Therefore, we can string together the Egyptian plague of locusts, realizing that it is the judgment of God upon a people who trust in their crops as their provision, the locusts of Joel 1-2, and the locusts of Revelation 9. They are interwoven, because God deals with His people in cycles and patterns. God sends judgment upon Sodom, and then in Ezekiel 16 tells Judah that they saw Sodom’s fate, and they saw northern Israel’s fate, and yet they persist in their disobedience as if God won’t judge them… Here it is that Israel has seen Egypt’s plague, they have seen the locusts in the time of the Old Testament prophets, they saw the significance of the locusts as being an invading army, and yet still they persist in their unbelief and iniquity. This is sadly the case of many Christians as well.

What other option is there, but to send again the plagues forewarned, but this time, as it says in Leviticus, seven times more fierce?

Notice Exodus 10:7. The servants ask Pharaoh, “Do you not yet know that Egypt is destroyed?” Is this true? Was Egypt already destroyed? Why, then, does God not relent? And why does Pharaoh not yet relent? I think that the servants were correct, but once again, it was not the physical statement yet being made. Something happened in Egypt, which history attests to, where it caused for the death of Pharaoh, his son, and the demise of Egypt altogether. When we consult the history books, we find that there was a time when the wife of Pharaoh actually sent to the Hittites looking for a husband to carry on the dynasty of Egypt. At that time, the Egyptians threw away their gods and started a whole new religious system. If interested, you can find the info here.

I suppose the question is now to turn toward ourselves, eh? Are we following the LORD in a manner distinct from the majority of Israel? Is our relationship with God much more paralleled with the saints of the Old and New Testament, or is it true that we are very much shallow and not even close to expressing the same faith? And, maybe the most pressing question, what are we going to do about it? Will it take plagues from God before we begin to reform our ways?

Boils – Exodus 9:8-12

This is another plague that we find featured later in the book of Revelation. To help give some reasoning to why these Egyptian plagues continue to recur, I think that what we need to understand is that the plagues of Egypt were not singular, isolated events. What I mean by this is that God speaks to Israel in Leviticus 26 and Deuteronomy 28 that He shall send these selfsame plagues upon Israel if they are disobedient. So, for example, when you read in Deuteronomy 28:27 that God will sent this exact same plague (boils) upon disobedient Israel, we shouldn’t be surprised.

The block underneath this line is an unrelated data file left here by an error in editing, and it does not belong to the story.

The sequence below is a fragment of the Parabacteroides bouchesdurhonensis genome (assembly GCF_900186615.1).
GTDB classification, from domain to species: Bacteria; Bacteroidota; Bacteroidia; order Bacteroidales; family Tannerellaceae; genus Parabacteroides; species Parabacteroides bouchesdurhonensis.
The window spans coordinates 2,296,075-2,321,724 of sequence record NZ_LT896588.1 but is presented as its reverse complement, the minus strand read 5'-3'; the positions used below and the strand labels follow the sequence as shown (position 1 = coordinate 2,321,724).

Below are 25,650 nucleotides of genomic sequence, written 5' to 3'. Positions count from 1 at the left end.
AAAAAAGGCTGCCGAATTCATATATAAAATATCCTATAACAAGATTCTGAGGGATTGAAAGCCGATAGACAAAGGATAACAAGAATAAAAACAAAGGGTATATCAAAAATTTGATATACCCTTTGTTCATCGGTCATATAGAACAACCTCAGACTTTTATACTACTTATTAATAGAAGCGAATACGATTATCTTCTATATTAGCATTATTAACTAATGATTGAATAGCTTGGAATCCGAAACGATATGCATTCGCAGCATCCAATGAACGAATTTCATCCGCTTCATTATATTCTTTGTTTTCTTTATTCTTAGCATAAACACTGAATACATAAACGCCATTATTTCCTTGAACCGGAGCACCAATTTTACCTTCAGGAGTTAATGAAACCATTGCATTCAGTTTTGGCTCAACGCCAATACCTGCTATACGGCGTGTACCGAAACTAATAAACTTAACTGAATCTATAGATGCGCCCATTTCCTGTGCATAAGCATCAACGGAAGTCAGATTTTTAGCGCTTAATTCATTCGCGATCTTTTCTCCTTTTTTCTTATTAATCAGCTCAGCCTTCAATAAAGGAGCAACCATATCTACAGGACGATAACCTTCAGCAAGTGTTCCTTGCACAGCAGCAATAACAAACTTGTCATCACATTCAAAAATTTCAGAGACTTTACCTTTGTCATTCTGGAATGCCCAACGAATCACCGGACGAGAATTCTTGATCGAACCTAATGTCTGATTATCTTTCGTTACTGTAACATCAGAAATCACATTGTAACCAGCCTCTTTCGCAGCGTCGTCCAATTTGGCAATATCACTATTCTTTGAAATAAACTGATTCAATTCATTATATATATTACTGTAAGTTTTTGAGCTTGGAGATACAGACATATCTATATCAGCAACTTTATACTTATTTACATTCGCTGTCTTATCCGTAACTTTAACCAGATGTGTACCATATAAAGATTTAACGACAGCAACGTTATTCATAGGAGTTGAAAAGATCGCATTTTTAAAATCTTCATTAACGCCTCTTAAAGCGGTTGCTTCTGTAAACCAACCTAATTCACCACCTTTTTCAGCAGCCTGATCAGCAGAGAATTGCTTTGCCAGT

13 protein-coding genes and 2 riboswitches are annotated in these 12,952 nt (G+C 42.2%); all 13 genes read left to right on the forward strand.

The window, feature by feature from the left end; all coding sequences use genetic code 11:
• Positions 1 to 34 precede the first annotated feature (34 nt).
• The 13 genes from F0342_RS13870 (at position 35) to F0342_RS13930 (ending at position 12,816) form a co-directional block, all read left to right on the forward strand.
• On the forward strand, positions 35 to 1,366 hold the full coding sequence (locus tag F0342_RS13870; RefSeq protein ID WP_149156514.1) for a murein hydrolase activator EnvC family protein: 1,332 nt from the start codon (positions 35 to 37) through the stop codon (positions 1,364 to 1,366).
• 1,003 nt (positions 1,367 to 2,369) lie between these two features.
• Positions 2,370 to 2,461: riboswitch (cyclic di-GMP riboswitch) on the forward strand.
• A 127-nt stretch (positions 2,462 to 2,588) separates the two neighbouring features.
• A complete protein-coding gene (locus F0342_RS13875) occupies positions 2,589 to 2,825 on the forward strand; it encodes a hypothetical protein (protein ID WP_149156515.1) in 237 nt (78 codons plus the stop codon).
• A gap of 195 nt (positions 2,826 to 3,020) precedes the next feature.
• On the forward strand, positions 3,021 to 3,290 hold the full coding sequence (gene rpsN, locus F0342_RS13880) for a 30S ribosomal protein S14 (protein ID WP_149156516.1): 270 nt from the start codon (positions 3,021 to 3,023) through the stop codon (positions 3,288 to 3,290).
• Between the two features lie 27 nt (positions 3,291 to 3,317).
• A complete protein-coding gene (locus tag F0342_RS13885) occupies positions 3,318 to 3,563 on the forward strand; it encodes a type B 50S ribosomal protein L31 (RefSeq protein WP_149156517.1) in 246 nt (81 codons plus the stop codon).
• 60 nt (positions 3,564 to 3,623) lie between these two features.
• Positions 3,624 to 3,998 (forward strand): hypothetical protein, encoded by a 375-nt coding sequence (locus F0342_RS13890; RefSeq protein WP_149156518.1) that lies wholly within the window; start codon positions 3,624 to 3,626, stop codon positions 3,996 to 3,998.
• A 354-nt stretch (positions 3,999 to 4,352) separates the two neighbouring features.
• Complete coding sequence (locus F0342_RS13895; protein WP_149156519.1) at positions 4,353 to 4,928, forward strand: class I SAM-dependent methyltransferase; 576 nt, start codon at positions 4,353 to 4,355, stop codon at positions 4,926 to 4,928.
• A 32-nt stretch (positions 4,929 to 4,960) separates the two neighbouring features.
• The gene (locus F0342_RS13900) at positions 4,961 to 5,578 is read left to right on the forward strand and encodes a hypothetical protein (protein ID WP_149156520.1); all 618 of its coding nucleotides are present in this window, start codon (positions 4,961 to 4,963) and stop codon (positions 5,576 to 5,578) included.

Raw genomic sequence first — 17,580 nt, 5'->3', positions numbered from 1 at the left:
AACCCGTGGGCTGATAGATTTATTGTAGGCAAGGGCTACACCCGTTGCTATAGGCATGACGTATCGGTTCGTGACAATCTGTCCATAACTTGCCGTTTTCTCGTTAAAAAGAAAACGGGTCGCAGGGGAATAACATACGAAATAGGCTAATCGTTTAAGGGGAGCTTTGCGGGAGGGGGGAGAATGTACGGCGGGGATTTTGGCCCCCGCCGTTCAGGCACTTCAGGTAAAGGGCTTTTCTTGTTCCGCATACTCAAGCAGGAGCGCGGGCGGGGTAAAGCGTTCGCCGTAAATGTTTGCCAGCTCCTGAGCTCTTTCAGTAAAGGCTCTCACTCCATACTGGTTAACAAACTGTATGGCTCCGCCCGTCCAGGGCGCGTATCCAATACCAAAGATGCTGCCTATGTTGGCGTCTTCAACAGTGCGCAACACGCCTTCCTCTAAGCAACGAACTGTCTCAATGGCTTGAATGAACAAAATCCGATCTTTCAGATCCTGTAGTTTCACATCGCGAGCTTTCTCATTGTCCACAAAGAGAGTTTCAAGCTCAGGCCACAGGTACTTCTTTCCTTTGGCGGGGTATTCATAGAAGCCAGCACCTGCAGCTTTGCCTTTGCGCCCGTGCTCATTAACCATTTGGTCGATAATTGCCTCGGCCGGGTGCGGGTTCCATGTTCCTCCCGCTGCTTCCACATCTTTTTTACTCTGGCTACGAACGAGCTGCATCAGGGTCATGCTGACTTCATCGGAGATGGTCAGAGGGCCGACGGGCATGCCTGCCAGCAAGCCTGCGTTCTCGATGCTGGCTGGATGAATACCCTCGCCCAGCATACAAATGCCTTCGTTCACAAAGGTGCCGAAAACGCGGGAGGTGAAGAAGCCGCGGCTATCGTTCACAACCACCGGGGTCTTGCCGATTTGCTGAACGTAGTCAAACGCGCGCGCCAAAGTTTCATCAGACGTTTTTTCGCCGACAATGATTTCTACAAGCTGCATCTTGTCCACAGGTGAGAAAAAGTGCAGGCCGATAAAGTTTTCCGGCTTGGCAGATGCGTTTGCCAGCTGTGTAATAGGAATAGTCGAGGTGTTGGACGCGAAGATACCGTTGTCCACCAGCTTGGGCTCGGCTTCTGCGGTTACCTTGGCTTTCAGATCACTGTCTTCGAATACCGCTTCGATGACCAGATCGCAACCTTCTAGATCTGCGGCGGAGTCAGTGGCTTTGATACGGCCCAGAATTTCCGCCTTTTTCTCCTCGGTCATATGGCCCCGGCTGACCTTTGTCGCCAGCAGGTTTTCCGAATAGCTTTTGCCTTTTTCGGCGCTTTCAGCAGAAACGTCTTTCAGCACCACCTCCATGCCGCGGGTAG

These are the judgments of God. Upon the false gods of Egypt does God send judgment, but let us not forget that over and over again Israel’s disobedience is due to their forsaking God. It isn’t simply that Israel is disobedient because they don’t keep the kosher diet. Throughout the whole of the Old Testament we have cycle after cycle of Israel casting aside their LORD to embrace other foreign deities. These plagues against Egypt were to speak against the gods of Egypt. The plagues against Israel were to speak against the gods of Israel.

Thus, when we come to Revelation, we need to have this sort of comprehension. Why do we find replicas of the Egyptian plagues in the book of Revelation? It is because Revelation revolves around Israel, not just the land, but the people. Israel is being judged, and specifically the Jerusalem that will embrace an antichrist figure (namely, the beast) over and above her true King.

We’re stuck between the rock and hard place. On one side we see the Egyptian plagues being for the sake of Israel’s deliverance. On the other side, we see the Egyptian plagues repeated in Israel’s history, and even prophesied as coming upon them at the end of the age. If we take this too far, we are liable to expecting that the Jew is simply cursed, and that there is no means of salvation upon them. If we don’t take it seriously enough, we will embrace the modern state of Israel in a manner that the Jew and Israel can do no wrong.

Let us be clear: God has bigger plans than simply plaguing the Egyptians within these passages. Let also be clearer: God has bigger plans than sending judgment upon disobedient Israel. There is never a mention of God desiring to destroy Egypt within the book of Exodus. Instead, there are statements of the Egyptians coming to know Him, Pharaoh coming to know Him, and judgment being sent upon the gods of Egypt. Similarly, the prophets never prophesied destruction of Israel. Instead, they prophesied of a remnant to survive, and that remnant coming to know the LORD their God.